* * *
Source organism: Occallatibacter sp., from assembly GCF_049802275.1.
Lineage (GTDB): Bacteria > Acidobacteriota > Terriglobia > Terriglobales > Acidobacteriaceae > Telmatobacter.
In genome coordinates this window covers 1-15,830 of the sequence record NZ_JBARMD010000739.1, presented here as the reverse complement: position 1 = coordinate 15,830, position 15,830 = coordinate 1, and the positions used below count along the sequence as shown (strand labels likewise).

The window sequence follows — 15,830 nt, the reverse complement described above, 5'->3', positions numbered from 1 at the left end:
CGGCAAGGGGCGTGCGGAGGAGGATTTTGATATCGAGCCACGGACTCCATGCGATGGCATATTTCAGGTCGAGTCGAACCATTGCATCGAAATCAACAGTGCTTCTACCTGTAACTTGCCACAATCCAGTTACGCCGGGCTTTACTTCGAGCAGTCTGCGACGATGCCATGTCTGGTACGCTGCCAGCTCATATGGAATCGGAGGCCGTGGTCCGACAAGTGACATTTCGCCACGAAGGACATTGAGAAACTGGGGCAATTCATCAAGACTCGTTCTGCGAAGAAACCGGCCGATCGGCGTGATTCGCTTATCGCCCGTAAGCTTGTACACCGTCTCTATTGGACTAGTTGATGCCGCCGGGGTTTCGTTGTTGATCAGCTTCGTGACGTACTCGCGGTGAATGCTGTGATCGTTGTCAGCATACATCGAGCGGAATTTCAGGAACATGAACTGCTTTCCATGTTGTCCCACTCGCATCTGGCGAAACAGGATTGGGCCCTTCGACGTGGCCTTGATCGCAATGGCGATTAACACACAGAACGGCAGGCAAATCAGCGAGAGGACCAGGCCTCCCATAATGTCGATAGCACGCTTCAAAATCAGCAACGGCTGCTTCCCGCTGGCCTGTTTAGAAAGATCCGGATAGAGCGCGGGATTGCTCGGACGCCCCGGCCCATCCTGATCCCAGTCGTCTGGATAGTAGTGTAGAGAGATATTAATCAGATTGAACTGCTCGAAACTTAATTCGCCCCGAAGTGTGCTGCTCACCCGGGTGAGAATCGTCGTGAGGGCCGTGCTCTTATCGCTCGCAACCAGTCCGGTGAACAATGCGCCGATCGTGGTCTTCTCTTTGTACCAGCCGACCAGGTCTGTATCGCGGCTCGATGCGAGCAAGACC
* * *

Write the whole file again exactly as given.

Source organism: Occallatibacter sp., from assembly GCF_049802275.1.
Lineage (GTDB): Bacteria > Acidobacteriota > Terriglobia > Terriglobales > Acidobacteriaceae > Telmatobacter.
In genome coordinates this window covers 1-15,830 of the sequence record NZ_JBARMD010000739.1, presented here as the reverse complement: position 1 = coordinate 15,830, position 15,830 = coordinate 1, and the positions used below count along the sequence as shown (strand labels likewise).

The window sequence follows — 15,830 nt, the reverse complement described above, 5'->3', positions numbered from 1 at the left end:
CGGCAAGGGGCGTGCGGAGGAGGATTTTGATATCGAGCCACGGACTCCATGCGATGGCATATTTCAGGTCGAGTCGAACCATTGCATCGAAATCAACAGTGCTTCTACCTGTAACTTGCCACAATCCAGTTACGCCGGGCTTTACTTCGAGCAGTCTGCGACGATGCCATGTCTGGTACGCTGCCAGCTCATATGGAATCGGAGGCCGTGGTCCGACAAGTGACATTTCGCCACGAAGGACATTGAGAAACTGGGGCAATTCATCAAGACTCGTTCTGCGAAGAAACCGGCCGATCGGCGTGATTCGCTTATCGCCCGTAAGCTTGTACACCGTCTCTATTGGACTAGTTGATGCCGCCGGGGTTTCGTTGTTGATCAGCTTCGTGACGTACTCGCGGTGAATGCTGTGATCGTTGTCAGCATACATCGAGCGGAATTTCAGGAACATGAACTGCTTTCCATGTTGTCCCACTCGCATCTGGCGAAACAGGATTGGGCCCTTCGACGTGGCCTTGATCGCAATGGCGATTAACACACAGAACGGCAGGCAAATCAGCGAGAGGACCAGGCCTCCCATAATGTCGATAGCACGCTTCAAAATCAGCAACGGCTGCTTCCCGCTGGCCTGTTTAGAAAGATCCGGATAGAGCGCGGGATTGCTCGGACGCCCCGGCCCATCCTGATCCCAGTCGTCTGGATAGTAGTGTAGAGAGATATTAATCAGATTGAACTGCTCGAAACTTAATTCGCCCCGAAGTGTGCTGCTCACCCGGGTGAGAATCGTCGTGAGGGCCGTGCTCTTATCGCTCGCAACCAGTCCGGTGAACAATGCGCCGATCGTGGTCTTCTCTTTGTACCAGCCGACCAGGTCTGTATCGCGGCTCGATGCGAGCAAGACC